Assistant Commandant for Engineering and Logistics

Office of Environmental Management


Clean Air

The Clean Air Act (CAA) is a comprehensive environmental law in the United States aimed at addressing air pollution and improving air quality. Enacted in 1963 and amended several times, its primary goal is to protect and enhance the nation's air resources. The law empowers the Environmental Protection Agency (EPA) to establish and enforce regulations for various pollutants, such as sulfur dioxide, nitrogen oxides, particulate matter, lead, and ozone. The CAA employs a combination of technology-based standards and ambient air quality standards to set limits on emissions from industrial sources, vehicles, and other contributors to air pollution. It has played a crucial role in reducing harmful pollutants, promoting public health, and safeguarding the environment.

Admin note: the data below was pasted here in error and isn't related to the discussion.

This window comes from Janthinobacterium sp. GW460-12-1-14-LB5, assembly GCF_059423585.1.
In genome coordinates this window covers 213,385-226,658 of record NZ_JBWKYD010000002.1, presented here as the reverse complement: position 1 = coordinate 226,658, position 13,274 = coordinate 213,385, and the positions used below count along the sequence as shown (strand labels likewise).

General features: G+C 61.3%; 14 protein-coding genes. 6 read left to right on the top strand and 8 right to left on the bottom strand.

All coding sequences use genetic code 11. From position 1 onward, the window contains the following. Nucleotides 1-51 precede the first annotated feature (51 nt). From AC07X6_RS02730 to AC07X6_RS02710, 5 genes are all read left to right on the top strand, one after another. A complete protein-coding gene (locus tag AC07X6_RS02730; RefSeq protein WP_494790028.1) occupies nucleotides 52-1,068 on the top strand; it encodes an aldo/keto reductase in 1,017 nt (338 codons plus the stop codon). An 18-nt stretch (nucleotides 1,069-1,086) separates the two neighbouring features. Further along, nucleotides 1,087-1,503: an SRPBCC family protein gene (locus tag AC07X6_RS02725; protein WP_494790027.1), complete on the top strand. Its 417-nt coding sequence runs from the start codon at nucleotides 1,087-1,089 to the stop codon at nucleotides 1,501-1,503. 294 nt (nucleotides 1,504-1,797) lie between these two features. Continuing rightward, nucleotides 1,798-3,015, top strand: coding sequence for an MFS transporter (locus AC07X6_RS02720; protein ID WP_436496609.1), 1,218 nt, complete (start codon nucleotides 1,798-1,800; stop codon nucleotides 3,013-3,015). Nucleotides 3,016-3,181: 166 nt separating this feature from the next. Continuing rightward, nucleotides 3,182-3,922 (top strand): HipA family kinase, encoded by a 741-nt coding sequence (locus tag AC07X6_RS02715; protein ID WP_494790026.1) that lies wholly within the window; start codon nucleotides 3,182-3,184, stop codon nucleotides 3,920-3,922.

The CAA's regulatory framework includes provisions for state and local involvement, encouraging cooperation efforts to achieve and maintain air quality standards. It also addresses issues related to acid rain, ozone depletion, and hazardous air pollutants. The Act reflects the government's commitment to balancing economic development with environmental protection, aiming for sustainable progress in reducing air pollution and its associated health and environmental impacts.